Hopefully the information in those tables got you thinking about your Colorado Trail resupply plan and how you’d like to design your experience. Now, let’s break down the options even further.
Favorite Trail Towns Resupply Plan
Looking for historic mountain towns, hoppin’ breweries, and perhaps a hostel scene where you might meet other thru hikers? This plan highlights the trail towns most appreciated for their good vibes and memorable experiences.
The only downside, if you see it that way, is that most require hitchhiking or a pre-arranged shuttle.
Here are the stops to consider first if you’re into the trail town scene:
|Name||Miles from Denver||Get There||Notes|
|Breckenridge||104||Free bus||More social and popular than nearby Frisco because it has a hostel.|
|Leadville||143||Hitch or shuttle|
|Buena Vista||216 (CE) or 219 (CW)||Hitch or shuttle|
|Salida||253 (CE) or 262 (CW)||Hitch or shuttle|
|Creede or Lake City||343 or 358||Hitch or shuttle||Hikers disagree on which town is best. Creede seems slightly more popular.|
The towns listed above tend to be favorites of CT hikers, but of course you can fill in between them with other stops (see the Slow and/or Light plan), or skip those you don’t need.
No Hitchhiking CT Resupply Plan
Also known as the 2020 pandemic plan… this Colorado Trail resupply plan keeps you away from towns and minimizes resupply-related transport as much as possible. It can also save you money and time, because it keeps you closer to the trail and more self-sufficient instead of allowing you to get lost in the vortex of zero days.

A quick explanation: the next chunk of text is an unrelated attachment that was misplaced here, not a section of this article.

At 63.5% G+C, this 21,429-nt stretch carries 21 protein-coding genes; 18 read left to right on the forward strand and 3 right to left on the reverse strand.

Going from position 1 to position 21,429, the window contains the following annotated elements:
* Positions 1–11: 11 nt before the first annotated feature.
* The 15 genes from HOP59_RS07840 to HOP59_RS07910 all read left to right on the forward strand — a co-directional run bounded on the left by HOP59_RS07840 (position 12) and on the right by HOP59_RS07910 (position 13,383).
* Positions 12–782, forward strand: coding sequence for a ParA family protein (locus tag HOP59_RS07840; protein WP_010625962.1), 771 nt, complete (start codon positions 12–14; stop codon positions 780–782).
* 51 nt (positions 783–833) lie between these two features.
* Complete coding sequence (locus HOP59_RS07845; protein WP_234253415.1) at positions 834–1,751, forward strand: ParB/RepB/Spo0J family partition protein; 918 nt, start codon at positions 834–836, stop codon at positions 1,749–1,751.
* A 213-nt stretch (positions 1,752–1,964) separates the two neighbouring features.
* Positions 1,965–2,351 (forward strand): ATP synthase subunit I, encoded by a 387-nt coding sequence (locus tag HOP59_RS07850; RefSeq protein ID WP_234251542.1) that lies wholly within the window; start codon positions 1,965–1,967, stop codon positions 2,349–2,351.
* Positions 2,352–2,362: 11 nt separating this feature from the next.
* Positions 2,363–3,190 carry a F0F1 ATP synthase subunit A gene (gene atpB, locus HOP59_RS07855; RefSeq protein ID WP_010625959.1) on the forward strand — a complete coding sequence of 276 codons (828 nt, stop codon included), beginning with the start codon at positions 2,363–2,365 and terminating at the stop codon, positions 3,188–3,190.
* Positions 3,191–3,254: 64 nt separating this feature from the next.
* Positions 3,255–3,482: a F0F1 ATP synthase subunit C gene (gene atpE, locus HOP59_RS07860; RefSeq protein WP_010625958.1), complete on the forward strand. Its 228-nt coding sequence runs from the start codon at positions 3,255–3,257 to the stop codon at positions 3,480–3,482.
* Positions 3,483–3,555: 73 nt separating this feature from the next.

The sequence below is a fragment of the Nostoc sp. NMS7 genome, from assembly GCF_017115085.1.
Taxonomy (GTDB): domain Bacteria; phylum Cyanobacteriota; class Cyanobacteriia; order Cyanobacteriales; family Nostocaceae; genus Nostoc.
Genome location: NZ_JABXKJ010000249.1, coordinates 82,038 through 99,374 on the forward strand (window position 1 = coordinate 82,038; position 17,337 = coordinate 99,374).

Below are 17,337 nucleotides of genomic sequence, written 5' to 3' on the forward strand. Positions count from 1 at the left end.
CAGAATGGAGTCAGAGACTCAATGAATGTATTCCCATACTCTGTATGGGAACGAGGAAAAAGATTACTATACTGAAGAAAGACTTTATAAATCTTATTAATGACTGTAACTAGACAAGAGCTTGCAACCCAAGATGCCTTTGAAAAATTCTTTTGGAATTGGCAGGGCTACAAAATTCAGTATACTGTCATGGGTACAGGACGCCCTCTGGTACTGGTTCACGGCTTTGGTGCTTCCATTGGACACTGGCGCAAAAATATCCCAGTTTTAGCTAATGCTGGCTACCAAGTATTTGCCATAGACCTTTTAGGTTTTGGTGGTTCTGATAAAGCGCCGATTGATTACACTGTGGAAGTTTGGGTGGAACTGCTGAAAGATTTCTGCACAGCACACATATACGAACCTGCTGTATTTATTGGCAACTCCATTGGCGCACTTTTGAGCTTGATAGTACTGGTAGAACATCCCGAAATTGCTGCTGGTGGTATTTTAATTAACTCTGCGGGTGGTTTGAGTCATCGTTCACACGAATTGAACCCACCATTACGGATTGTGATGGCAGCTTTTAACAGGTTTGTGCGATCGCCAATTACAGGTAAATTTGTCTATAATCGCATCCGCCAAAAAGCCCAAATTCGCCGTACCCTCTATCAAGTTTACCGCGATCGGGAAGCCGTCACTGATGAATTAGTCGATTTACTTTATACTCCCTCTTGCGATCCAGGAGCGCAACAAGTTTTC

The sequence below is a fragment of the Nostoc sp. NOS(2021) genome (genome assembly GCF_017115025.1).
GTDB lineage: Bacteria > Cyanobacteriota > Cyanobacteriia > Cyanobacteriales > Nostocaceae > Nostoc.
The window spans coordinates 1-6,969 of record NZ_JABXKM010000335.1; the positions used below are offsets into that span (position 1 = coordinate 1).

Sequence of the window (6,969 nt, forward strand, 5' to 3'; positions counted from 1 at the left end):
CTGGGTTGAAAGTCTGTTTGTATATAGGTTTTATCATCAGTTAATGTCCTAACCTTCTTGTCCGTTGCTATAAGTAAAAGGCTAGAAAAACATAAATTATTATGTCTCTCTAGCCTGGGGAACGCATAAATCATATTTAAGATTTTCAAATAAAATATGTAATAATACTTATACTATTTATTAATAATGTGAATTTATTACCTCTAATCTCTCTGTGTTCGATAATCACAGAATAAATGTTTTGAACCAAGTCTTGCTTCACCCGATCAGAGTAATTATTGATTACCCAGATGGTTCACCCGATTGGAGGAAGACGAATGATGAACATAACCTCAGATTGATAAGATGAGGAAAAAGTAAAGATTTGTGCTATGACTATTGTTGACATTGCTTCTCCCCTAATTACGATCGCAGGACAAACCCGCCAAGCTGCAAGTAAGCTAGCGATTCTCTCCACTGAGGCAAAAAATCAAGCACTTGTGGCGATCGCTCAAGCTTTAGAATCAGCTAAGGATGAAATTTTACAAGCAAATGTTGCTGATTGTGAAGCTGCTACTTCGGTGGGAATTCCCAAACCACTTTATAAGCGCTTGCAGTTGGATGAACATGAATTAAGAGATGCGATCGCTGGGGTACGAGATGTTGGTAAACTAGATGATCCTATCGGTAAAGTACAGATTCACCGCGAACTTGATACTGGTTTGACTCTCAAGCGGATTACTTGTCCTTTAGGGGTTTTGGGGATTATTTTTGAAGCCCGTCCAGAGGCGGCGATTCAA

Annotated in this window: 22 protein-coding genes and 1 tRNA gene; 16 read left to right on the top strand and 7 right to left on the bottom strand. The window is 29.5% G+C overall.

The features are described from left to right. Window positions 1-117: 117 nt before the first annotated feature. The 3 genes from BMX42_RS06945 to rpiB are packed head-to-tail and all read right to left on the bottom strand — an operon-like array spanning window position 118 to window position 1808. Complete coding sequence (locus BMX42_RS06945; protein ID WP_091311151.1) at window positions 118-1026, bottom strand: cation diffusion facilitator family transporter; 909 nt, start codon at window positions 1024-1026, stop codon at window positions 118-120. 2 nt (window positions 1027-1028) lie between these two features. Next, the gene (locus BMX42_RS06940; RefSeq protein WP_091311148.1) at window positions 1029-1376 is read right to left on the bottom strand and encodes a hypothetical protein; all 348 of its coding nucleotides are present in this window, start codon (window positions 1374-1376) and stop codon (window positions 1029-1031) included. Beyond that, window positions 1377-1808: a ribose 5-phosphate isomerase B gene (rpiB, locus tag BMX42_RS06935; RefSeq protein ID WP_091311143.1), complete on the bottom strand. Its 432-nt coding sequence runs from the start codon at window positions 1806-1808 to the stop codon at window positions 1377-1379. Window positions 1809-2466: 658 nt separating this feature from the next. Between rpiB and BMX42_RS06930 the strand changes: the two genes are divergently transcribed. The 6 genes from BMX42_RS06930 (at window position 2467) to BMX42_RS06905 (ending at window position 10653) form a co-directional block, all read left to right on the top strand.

Essentially this is the opposite of the “Favorite Trail Towns” plan above. Of course, you can mix and match between the two for a more varied experience.
Note that this plan requires at least one maildrop to be sent in advance, right around the halfway point (convenient for restocking anything that’s hard to find along the way). The rest of the stops can be either maildrop or grocery shopping.
If you choose to shop along the way, note that only Breck/Frisco have fully stocked mega-supermarkets. The others are small town grocery or general stores and you will have to be flexible with your menu choices, but a full resupply is always possible (unless you have dietary restrictions).
Here are the best Colorado Trail resupply stops for those who want to minimize off-trail transport and/or avoid hitchhiking:
|Name||Miles From Denver||Get There||Notes|
|Breckenridge or Frisco||104||Free bus||Grocery and maildrop|
|Twin Lakes||176||Walk (1.5 miles on road or take cutoff trail)||Small grocery and maildrop|
|Collegiate East only: |
Mt. Princeton Hot Springs OR Monarch Spur RV & Campground
|230 or 253||Walk (< 1 mile to both)||Snacks and maildrop (Mt. Princeton has restaurant also)|
|Collegiate West only:|
Monarch Mountain Lodge
|251||Walk (1.5 miles each way, uphill on way back)||Snacks and maildrop, restaurant with limited hours|
|Creede or Lake City||343 or 358||Pre-arranged shuttle with Debbie||Small towns with small grocery stores and maildrops|
|Molas Lake Campground OR Silverton||410 or 411||Walk (< 1 mile) to campground or easy hitch to Silverton||If you’re going to hitch into one town on the CT, Silverton is pretty easy. Otherwise, mail a box to Molas Lake Campground.|
Using Shuttles Instead of Hitching
Note that many hitches can be avoided by pre-arranging a shuttle, making plenty of other resupply options hitch-free with some advance arrangements. Email the CT Foundation to request the list of shuttlers and their contact information.